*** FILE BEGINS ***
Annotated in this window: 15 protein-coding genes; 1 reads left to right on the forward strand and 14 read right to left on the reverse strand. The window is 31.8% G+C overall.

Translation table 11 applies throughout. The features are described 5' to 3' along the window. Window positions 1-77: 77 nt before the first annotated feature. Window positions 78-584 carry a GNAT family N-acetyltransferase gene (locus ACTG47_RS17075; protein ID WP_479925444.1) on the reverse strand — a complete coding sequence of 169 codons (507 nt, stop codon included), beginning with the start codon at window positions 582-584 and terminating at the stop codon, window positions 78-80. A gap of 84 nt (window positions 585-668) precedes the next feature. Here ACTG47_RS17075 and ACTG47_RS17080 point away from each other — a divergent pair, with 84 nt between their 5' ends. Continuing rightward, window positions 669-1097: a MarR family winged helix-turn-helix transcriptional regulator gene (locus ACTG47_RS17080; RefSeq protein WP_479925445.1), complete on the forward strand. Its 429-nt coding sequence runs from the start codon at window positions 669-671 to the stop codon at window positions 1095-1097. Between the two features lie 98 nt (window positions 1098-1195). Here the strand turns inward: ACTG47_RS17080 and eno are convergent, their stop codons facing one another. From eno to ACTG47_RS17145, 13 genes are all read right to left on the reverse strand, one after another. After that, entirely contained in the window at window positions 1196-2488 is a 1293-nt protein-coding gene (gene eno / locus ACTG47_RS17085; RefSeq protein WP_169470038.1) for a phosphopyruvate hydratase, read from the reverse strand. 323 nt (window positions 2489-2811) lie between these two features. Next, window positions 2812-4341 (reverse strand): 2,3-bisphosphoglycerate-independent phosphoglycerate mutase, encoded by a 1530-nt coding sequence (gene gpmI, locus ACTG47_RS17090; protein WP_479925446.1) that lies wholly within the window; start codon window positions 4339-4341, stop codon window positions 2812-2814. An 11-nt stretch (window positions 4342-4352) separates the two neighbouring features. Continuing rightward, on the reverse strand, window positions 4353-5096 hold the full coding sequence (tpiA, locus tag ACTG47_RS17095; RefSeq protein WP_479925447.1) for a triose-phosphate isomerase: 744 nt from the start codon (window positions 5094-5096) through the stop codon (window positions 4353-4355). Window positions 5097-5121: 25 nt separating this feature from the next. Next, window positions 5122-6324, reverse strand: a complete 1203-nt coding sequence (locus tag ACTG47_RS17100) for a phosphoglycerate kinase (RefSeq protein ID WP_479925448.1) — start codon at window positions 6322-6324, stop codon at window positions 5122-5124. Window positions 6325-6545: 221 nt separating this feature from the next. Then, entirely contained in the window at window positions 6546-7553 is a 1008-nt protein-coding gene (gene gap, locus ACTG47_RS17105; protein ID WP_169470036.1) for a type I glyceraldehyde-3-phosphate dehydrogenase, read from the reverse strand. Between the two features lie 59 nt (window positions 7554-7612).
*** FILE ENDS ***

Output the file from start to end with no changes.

Annotated in this window: 15 protein-coding genes; 1 reads left to right on the forward strand and 14 read right to left on the reverse strand. The window is 31.8% G+C overall.

Translation table 11 applies throughout. The features are described 5' to 3' along the window. Window positions 1-77: 77 nt before the first annotated feature. Window positions 78-584 carry a GNAT family N-acetyltransferase gene (locus ACTG47_RS17075; protein ID WP_479925444.1) on the reverse strand — a complete coding sequence of 169 codons (507 nt, stop codon included), beginning with the start codon at window positions 582-584 and terminating at the stop codon, window positions 78-80. A gap of 84 nt (window positions 585-668) precedes the next feature. Here ACTG47_RS17075 and ACTG47_RS17080 point away from each other — a divergent pair, with 84 nt between their 5' ends. Continuing rightward, window positions 669-1097: a MarR family winged helix-turn-helix transcriptional regulator gene (locus ACTG47_RS17080; RefSeq protein WP_479925445.1), complete on the forward strand. Its 429-nt coding sequence runs from the start codon at window positions 669-671 to the stop codon at window positions 1095-1097. Between the two features lie 98 nt (window positions 1098-1195). Here the strand turns inward: ACTG47_RS17080 and eno are convergent, their stop codons facing one another. From eno to ACTG47_RS17145, 13 genes are all read right to left on the reverse strand, one after another. After that, entirely contained in the window at window positions 1196-2488 is a 1293-nt protein-coding gene (gene eno / locus ACTG47_RS17085; RefSeq protein WP_169470038.1) for a phosphopyruvate hydratase, read from the reverse strand. 323 nt (window positions 2489-2811) lie between these two features. Next, window positions 2812-4341 (reverse strand): 2,3-bisphosphoglycerate-independent phosphoglycerate mutase, encoded by a 1530-nt coding sequence (gene gpmI, locus ACTG47_RS17090; protein WP_479925446.1) that lies wholly within the window; start codon window positions 4339-4341, stop codon window positions 2812-2814. An 11-nt stretch (window positions 4342-4352) separates the two neighbouring features. Continuing rightward, on the reverse strand, window positions 4353-5096 hold the full coding sequence (tpiA, locus tag ACTG47_RS17095; RefSeq protein WP_479925447.1) for a triose-phosphate isomerase: 744 nt from the start codon (window positions 5094-5096) through the stop codon (window positions 4353-4355). Window positions 5097-5121: 25 nt separating this feature from the next. Next, window positions 5122-6324, reverse strand: a complete 1203-nt coding sequence (locus tag ACTG47_RS17100) for a phosphoglycerate kinase (RefSeq protein ID WP_479925448.1) — start codon at window positions 6322-6324, stop codon at window positions 5122-5124. Window positions 6325-6545: 221 nt separating this feature from the next. Then, entirely contained in the window at window positions 6546-7553 is a 1008-nt protein-coding gene (gene gap, locus ACTG47_RS17105; protein ID WP_169470036.1) for a type I glyceraldehyde-3-phosphate dehydrogenase, read from the reverse strand. Between the two features lie 59 nt (window positions 7554-7612).